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Tax abatement for hospital on the line in Porter County

Updated: July 8, 2014 6:09AM



VALPARAISO — Cheryl Harmon, chief financial officer for Porter Regional Hospital, requested Thursday that the Porter County Council find her facility in compliance with a 10-year tax abatement.

“I just wanted to put forth formally that we have met the conditions. We have been a good corporate citizen,” she said, as she laid out figures on jobs, payroll and other investments, including construction costs of more than $130 million.

The consensus during the meeting was that the hospital hadn’t met those terms and the council, though commending the hospital for its investment in the community, moved forward unanimously to hold a hearing on June 24 on whether the hospital is in compliance with the abatement.

The terms called for a building with an assessed valuation of $130 million, not construction costs of $130 million, said Council President Dan Whitten, D-At-large, who was on the council when the abatement was granted in 2009.

“What won me over was the hospital said they were going to build a building worth $130 million, and they showed what taxpayers would receive for $130 million in assessed valuation,” he said. “It was clearly a good investment for the taxpayers.”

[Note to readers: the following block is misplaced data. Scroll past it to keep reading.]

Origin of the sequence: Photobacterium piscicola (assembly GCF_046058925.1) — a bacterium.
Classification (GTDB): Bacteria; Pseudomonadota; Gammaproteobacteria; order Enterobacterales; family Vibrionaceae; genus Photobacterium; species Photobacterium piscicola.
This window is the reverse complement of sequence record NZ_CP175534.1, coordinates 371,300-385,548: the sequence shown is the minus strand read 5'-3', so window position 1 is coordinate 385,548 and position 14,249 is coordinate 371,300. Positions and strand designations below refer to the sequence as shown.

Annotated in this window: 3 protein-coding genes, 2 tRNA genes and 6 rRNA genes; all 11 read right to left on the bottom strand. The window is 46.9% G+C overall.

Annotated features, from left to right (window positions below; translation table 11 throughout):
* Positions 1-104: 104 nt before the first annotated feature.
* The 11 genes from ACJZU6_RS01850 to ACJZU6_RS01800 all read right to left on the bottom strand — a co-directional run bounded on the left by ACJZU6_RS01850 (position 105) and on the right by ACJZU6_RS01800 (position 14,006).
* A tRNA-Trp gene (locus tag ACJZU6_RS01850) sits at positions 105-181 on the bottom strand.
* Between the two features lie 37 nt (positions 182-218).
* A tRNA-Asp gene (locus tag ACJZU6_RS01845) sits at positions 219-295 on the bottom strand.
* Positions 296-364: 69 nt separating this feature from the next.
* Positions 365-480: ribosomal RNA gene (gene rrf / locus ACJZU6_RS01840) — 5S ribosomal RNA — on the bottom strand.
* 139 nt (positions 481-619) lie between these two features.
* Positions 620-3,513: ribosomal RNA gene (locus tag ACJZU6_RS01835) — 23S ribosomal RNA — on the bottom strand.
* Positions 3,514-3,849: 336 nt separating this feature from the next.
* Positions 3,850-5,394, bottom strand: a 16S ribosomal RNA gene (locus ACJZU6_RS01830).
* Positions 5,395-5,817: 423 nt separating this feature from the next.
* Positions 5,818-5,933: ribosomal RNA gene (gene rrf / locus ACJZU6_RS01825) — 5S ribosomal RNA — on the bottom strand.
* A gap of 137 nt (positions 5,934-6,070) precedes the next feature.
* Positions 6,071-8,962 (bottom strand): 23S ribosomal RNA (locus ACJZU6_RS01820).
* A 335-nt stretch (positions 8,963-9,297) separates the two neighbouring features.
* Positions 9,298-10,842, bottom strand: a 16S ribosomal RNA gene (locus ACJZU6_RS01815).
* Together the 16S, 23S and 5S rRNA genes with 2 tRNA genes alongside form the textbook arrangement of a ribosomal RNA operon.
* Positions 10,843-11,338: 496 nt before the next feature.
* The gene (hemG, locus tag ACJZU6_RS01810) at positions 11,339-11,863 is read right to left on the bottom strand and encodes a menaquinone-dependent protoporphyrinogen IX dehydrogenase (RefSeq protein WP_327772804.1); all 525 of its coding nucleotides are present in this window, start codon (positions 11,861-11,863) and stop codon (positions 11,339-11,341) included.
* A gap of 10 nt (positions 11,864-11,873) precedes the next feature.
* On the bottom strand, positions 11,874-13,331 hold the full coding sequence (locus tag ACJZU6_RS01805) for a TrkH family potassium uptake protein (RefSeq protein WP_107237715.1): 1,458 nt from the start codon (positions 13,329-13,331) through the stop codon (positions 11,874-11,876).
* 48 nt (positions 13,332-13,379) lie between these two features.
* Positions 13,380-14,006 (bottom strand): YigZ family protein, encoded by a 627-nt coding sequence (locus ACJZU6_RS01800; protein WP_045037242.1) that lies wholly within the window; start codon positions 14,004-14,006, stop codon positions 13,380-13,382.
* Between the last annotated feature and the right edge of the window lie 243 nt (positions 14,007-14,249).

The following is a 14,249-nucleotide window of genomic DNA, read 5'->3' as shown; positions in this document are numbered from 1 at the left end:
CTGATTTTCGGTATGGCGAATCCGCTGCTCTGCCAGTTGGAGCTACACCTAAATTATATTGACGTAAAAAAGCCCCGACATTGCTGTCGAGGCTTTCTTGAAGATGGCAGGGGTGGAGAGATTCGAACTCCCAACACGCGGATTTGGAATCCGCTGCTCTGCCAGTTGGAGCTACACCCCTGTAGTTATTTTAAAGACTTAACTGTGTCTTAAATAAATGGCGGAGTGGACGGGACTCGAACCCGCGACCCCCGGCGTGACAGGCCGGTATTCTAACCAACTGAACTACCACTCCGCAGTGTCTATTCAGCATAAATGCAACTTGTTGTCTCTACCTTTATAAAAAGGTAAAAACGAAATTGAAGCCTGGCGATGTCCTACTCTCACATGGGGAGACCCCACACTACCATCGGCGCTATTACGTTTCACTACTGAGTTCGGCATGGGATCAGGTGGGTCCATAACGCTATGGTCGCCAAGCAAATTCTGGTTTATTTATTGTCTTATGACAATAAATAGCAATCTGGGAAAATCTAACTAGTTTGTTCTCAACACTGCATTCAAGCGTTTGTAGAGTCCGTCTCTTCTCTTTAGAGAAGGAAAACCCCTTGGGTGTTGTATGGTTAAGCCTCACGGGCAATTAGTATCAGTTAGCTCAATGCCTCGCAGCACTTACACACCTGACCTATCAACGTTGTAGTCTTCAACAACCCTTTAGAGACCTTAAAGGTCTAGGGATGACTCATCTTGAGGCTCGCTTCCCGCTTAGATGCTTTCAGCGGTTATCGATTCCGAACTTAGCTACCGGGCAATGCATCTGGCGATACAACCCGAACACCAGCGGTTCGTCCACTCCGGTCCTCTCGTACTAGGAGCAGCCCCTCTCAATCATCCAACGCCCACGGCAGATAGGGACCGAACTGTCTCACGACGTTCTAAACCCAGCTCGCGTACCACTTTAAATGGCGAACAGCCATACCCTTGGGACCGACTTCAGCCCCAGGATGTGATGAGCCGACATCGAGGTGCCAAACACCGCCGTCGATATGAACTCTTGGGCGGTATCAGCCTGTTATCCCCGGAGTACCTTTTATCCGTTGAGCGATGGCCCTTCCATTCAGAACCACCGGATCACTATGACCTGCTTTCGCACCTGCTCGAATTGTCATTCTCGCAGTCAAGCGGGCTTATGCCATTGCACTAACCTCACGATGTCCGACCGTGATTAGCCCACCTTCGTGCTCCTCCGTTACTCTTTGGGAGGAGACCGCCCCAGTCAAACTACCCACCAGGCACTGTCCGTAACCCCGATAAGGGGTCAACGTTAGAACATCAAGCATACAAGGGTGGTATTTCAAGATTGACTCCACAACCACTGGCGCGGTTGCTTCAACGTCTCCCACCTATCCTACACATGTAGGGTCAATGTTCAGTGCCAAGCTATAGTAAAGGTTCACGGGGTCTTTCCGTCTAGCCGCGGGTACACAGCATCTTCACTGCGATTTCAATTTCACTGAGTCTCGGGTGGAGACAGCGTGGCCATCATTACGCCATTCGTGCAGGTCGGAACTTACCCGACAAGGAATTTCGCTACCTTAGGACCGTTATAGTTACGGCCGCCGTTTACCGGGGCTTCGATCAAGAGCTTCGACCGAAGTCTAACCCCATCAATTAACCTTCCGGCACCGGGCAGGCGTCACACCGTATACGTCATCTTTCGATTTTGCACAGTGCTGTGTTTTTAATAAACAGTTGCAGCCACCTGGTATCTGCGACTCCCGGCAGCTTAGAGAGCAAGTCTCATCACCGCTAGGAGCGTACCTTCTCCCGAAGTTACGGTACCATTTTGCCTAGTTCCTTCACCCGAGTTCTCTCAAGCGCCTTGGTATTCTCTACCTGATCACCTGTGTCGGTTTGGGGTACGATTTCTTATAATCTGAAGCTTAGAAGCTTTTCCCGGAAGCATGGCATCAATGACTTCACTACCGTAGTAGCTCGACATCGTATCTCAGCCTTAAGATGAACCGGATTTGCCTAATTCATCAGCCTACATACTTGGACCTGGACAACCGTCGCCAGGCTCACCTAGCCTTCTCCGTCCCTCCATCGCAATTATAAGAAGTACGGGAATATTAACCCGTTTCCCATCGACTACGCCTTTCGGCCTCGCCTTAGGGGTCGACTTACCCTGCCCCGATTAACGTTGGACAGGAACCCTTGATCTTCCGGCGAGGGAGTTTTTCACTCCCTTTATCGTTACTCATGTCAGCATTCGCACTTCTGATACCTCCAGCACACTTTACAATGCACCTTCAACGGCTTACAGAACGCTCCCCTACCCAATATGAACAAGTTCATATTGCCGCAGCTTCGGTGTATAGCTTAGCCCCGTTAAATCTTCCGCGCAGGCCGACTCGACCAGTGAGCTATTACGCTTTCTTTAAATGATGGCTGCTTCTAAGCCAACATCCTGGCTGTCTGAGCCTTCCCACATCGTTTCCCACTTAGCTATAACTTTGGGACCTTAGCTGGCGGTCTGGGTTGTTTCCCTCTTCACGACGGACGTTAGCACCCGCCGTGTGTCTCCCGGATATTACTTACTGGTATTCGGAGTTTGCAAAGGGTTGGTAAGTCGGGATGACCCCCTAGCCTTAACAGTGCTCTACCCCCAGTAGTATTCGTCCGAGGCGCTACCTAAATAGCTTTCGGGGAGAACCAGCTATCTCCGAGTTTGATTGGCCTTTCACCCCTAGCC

For the hospital to now say the $130 million was construction costs, and not assessed valuation, is to have negotiated in bad faith, he added. “I don’t feel they are in compliance until the building is assessed at $130 million. Otherwise, taxpayers have been duped.”

Councilwoman Sylvia Graham, D-At-large, also on the council when it granted the abatement, agreed. “We’re playing numbers now. I can’t believe you’re now saying it’s not worth $130 million.”

The hospital’s commitment was to construct a building that cost $130 million, Harmon said, adding an assessed valuation of $130 million “would make that a very expensive building,” and there was no way a 225-bed hospital would be that expensive.

The hospital’s assessed valuation is under appeal for 2012, the year it opened, and 2013. While county Assessor Jon Snyder has said the value of the hospital in 2013, the first full year it was open, was $244.5 million, hospital officials claim it is worth $39 million, well below the terms of the tax abatement as laid out by the council.

Hospital officials are working with Snyder and council attorney Scott McClure to resolve the matter, but that was not before the council, McClure said, adding the subject at hand was whether the hospital met the terms of the abatement.

“They have the burden,” Whitten said. “I don’t think they’ve met it.”



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